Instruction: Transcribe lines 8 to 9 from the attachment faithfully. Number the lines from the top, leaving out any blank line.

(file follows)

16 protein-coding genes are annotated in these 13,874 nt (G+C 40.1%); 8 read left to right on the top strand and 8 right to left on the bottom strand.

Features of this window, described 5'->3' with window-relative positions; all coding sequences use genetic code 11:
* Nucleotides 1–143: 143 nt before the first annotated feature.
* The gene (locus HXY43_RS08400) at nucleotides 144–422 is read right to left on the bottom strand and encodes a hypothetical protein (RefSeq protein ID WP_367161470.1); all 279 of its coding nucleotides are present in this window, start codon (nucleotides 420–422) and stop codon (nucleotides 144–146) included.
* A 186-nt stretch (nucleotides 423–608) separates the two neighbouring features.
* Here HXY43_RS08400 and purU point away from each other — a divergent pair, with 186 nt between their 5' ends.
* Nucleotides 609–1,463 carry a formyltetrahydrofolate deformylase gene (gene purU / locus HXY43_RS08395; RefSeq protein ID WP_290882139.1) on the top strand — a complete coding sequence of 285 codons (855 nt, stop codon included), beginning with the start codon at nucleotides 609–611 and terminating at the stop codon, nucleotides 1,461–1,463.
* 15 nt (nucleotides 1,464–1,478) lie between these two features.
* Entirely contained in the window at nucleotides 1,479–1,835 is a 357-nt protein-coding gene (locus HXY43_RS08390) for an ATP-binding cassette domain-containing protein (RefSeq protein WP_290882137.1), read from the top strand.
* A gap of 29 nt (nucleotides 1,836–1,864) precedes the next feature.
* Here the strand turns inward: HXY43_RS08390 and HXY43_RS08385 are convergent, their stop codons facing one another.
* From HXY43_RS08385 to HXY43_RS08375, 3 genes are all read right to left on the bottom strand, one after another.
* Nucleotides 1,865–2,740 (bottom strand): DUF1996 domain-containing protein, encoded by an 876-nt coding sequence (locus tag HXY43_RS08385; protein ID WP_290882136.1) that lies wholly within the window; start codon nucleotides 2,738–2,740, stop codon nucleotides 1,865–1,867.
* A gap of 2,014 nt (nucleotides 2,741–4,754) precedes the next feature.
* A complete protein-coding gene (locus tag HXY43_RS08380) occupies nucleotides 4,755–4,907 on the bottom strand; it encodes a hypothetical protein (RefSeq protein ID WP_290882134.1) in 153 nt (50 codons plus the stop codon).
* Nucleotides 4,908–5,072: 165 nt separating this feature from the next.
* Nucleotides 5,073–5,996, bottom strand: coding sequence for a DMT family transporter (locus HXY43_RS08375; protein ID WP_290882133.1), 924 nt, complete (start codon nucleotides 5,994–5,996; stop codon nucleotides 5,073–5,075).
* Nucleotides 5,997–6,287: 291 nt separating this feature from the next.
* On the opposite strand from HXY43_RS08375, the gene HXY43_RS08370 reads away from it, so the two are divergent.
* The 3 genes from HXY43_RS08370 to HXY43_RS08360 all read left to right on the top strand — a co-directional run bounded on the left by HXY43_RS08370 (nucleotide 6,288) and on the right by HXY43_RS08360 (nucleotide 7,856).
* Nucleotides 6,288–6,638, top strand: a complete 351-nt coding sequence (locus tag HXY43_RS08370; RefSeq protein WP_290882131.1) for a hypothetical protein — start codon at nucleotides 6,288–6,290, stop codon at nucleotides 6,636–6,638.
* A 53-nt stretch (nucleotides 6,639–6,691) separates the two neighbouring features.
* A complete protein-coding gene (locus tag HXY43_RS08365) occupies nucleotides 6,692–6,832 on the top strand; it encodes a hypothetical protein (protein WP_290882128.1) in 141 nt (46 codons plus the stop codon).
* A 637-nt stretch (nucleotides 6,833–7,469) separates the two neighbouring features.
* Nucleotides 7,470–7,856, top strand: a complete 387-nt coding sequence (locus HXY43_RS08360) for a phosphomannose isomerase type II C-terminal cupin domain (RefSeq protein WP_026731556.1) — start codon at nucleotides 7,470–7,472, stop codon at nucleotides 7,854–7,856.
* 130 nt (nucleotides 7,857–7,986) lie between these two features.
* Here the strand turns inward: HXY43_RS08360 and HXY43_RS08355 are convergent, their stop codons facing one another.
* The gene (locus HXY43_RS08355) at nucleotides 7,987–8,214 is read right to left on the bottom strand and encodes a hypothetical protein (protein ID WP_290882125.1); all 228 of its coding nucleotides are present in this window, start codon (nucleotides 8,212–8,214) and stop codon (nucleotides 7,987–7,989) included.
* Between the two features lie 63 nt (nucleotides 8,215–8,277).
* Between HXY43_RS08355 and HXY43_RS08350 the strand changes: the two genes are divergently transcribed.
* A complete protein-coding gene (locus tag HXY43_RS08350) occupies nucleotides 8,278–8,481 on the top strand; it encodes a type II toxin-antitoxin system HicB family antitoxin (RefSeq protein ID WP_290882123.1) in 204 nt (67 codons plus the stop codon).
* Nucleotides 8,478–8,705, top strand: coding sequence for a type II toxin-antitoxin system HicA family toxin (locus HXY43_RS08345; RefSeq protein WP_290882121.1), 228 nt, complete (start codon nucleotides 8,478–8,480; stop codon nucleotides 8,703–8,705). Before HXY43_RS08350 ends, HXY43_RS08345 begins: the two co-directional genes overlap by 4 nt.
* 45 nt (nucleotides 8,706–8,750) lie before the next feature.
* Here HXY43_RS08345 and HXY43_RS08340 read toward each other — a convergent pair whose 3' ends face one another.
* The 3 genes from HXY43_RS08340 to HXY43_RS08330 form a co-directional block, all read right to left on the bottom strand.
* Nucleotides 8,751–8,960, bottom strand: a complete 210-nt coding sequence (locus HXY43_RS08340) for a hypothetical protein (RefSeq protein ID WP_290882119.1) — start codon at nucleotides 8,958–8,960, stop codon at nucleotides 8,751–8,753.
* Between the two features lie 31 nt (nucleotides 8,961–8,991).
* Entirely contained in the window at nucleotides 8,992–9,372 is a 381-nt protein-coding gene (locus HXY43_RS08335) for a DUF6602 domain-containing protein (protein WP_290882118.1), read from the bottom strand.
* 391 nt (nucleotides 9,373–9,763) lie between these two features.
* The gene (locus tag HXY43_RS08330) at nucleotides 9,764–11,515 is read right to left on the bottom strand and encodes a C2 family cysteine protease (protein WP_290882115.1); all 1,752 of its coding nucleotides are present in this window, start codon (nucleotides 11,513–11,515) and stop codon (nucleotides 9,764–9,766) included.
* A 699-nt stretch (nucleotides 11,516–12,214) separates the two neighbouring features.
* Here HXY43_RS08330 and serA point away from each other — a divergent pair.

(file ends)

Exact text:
* 15 nt (nucleotides 1,464–1,478) lie between these two features.
* Entirely contained in the window at nucleotides 1,479–1,835 is a 357-nt protein-coding gene (locus HXY43_RS08390) for an ATP-binding cassette domain-containing protein (RefSeq protein WP_290882137.1), read from the top strand.